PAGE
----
So this week has been a very interesting one for me. By interesting, I mean…well, let’s just say there’s an installment of AT PLAY IN THE FIELD OF THE WRITTEN WORD coming up, and it’s a doozy. Can’t do it this week because a few things are still up in the air, but should be raring to go in two weeks.
That said, what has been going on has kept me a little occupied, so I hope you’ll excuse me if I post something that has appeared on-line before. It’s a short story.
Now, I haven’t written a ton of short stories. In fact, with the exception of several flash fiction piece (one of which is below), I’ve really only written two average length shorts. One is a sci-fi piece I worked on about ten years ago, but never really did anything with. And the other was “Perfect Gentleman,” the story that appeared in the KILLER YEAR ANTHOLOGY in 2008. (Side note: I am very honored by the fact that “Perfect Gentleman” was also selected by Tyrus Books to be included with their recently released BETWEEN THE DARK AND THE DAYLIGHT AND 27 MORE OF THE BEST CRIME & MYSTERY STORIES OF THE YEAR anthology.)
So, I guess what I’m saying is that while I don’t do a lot of short fiction, I do enjoy it. Anyway, on to the story. For those of you unfamiliar with Flash Fiction, it refers to short stories that are limited to a certain small word count, quite often 1000 words. In this case, the limit was 500.
Apologies to those of you who’ve already read it.
By Brett Battles
“The large one.”
“You mean venti?” the barista asked. She was probably just barely out of high school.
“Sure. Venti. That’s the large, right?” the man asked.
“That’s the large.”
“Can I get your name?”
The man looked around. “Why? Is there a line?”
There was no line.
“Right. Sorry. I’m a little nervous,” she said.
“This your first day?”
“You’re doing fine.”
And she was, too. Her customer service was all he could have expected.
“How much?” he asked.
She hesitated for a moment like she hadn’t understood what he was saying, then shook herself and rang up his drink.
“Three forty-five,” she said.
“Annie.” It was one of her co-workers. The red-headed kid who looked like he could use a little sun. “Just give it to him.”
“It’s okay,” the man said. “I don’t mind paying.”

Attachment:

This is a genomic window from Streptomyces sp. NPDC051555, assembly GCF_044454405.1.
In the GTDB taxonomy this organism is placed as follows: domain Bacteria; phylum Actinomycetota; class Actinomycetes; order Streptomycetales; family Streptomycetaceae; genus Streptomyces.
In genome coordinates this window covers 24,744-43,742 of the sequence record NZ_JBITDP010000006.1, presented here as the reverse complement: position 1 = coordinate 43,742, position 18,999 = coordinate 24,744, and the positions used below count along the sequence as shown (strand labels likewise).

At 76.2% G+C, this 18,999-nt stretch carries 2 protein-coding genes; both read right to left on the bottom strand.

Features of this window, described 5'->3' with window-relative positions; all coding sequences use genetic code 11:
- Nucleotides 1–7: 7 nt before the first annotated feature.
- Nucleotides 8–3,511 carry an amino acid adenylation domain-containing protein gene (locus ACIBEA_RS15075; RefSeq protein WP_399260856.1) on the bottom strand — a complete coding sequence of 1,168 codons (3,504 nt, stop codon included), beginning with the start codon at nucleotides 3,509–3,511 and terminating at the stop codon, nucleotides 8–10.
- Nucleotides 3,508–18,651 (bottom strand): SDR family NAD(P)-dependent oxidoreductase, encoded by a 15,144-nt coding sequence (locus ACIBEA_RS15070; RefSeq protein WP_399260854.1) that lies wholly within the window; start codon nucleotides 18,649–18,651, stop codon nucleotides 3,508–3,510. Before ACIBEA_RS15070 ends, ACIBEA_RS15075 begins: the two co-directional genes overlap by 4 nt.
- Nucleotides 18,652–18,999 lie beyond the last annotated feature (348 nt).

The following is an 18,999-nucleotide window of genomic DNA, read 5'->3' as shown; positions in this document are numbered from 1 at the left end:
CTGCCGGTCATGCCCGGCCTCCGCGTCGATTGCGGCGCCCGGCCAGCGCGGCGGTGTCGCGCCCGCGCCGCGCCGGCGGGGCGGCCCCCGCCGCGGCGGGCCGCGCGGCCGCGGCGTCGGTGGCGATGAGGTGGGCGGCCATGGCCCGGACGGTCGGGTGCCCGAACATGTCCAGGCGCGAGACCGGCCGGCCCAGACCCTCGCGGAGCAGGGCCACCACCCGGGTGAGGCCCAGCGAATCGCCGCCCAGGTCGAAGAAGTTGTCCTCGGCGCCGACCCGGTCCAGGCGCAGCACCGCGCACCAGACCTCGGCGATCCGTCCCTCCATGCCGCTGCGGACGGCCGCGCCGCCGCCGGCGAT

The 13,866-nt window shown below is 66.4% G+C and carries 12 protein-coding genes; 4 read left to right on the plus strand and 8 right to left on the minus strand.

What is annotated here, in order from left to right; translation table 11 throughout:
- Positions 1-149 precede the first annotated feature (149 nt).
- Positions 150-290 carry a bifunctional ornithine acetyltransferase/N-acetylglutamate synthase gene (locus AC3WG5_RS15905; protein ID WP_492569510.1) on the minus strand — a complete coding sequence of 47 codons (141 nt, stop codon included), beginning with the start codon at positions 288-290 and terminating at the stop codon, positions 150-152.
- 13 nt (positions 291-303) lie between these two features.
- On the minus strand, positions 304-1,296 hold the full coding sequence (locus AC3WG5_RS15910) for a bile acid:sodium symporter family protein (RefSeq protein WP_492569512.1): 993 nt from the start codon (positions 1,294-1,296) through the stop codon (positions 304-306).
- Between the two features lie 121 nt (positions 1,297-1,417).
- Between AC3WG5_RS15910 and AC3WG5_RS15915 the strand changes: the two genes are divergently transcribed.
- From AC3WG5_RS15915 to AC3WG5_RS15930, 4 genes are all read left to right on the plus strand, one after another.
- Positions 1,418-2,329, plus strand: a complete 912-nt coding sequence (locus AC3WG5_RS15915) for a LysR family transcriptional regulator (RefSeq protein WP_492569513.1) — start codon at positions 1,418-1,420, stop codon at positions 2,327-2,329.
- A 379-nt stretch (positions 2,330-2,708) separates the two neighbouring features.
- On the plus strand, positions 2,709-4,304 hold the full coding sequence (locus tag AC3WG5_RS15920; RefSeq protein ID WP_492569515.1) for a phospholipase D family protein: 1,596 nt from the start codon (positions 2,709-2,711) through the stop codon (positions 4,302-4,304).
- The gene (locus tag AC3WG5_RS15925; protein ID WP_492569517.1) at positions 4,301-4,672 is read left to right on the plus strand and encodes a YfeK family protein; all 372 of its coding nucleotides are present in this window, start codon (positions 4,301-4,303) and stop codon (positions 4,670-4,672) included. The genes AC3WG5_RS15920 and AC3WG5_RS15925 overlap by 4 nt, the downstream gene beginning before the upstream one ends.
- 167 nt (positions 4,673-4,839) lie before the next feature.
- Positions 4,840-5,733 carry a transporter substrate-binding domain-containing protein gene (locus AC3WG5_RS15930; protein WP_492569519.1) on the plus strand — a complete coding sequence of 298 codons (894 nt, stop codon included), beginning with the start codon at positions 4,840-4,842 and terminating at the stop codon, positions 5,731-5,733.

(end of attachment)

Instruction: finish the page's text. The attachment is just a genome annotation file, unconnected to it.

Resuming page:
He pulled a five dollar bill out of his pocket and handed it to the girl. Once she had given him his change, he dumped it all in the tip jar.
While the rest of her co-workers and pretty much everyone in the coffee shop watched, Annie made the made a venti latte. No one offered to help, but she seemed to have everything under control.
Somewhere in the distance, there was the faint sound of a siren.
The man waited contentedly as she finished frothing up the milk and adding it to his cup. Once she was done, she put a lid on top and slipped a safety sleeve around the base. Her hands weren’t even shaking as she handed the drink to him.
The sirens were closer now, probably only six or seven blocks away. The man took a sip of the latte, then smiled.
“This is great.”
“Thanks,” Annie said.
“You have a good day,” he told her.
Except for his footsteps on the tiled floor, the coffee shop was silent. Everyone’s eyes were on him, but he acted like he didn’t notice. The only abnormal thing he did was step over the dead body of the would-be robber lying in the middle of the floor.
The unlucky bastard’s gun was still in his hand. An ancient .38 special. God only knew how much damage the kid had done with it in the past.
As the assassin opened the front door, he glanced back at the counter. Annie was still there, watching him. As he gave her a little wave, she mouthed the words, “Thank you.”
He smiled and walked out to his car. A glance at his watch told him he was still ahead of schedule. That was fine. It was never good to kill someone when you were in a rush.
Read a good short story lately? Tell us about it. And, if you can, tells us where to find it.